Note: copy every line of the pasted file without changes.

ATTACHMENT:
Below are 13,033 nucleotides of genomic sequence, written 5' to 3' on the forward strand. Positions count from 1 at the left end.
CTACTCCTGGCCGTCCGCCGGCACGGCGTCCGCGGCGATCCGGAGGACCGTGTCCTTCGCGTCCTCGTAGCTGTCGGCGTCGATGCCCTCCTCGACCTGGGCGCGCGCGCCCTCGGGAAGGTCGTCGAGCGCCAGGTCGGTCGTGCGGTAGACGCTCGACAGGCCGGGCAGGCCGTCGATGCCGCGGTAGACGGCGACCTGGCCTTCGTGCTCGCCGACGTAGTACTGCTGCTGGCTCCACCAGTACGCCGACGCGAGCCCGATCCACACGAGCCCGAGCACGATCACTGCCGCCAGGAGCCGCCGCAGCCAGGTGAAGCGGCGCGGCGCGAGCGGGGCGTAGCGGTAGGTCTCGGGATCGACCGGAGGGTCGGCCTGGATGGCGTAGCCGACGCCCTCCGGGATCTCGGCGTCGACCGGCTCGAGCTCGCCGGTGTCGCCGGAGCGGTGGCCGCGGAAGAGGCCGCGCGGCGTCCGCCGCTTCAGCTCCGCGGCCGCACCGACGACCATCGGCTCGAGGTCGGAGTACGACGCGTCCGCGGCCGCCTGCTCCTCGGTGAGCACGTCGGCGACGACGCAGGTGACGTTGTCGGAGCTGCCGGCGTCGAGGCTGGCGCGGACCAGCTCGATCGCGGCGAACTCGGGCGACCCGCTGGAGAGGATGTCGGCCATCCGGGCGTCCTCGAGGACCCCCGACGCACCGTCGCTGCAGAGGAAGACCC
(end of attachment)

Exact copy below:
Below are 13,033 nucleotides of genomic sequence, written 5' to 3' on the forward strand. Positions count from 1 at the left end.
CTACTCCTGGCCGTCCGCCGGCACGGCGTCCGCGGCGATCCGGAGGACCGTGTCCTTCGCGTCCTCGTAGCTGTCGGCGTCGATGCCCTCCTCGACCTGGGCGCGCGCGCCCTCGGGAAGGTCGTCGAGCGCCAGGTCGGTCGTGCGGTAGACGCTCGACAGGCCGGGCAGGCCGTCGATGCCGCGGTAGACGGCGACCTGGCCTTCGTGCTCGCCGACGTAGTACTGCTGCTGGCTCCACCAGTACGCCGACGCGAGCCCGATCCACACGAGCCCGAGCACGATCACTGCCGCCAGGAGCCGCCGCAGCCAGGTGAAGCGGCGCGGCGCGAGCGGGGCGTAGCGGTAGGTCTCGGGATCGACCGGAGGGTCGGCCTGGATGGCGTAGCCGACGCCCTCCGGGATCTCGGCGTCGACCGGCTCGAGCTCGCCGGTGTCGCCGGAGCGGTGGCCGCGGAAGAGGCCGCGCGGCGTCCGCCGCTTCAGCTCCGCGGCCGCACCGACGACCATCGGCTCGAGGTCGGAGTACGACGCGTCCGCGGCCGCCTGCTCCTCGGTGAGCACGTCGGCGACGACGCAGGTGACGTTGTCGGAGCTGCCGGCGTCGAGGCTGGCGCGGACCAGCTCGATCGCGGCGAACTCGGGCGACCCGCTGGAGAGGATGTCGGCCATCCGGGCGTCCTCGAGGACCCCCGACGCACCGTCGCTGCAGAGGAAGACCC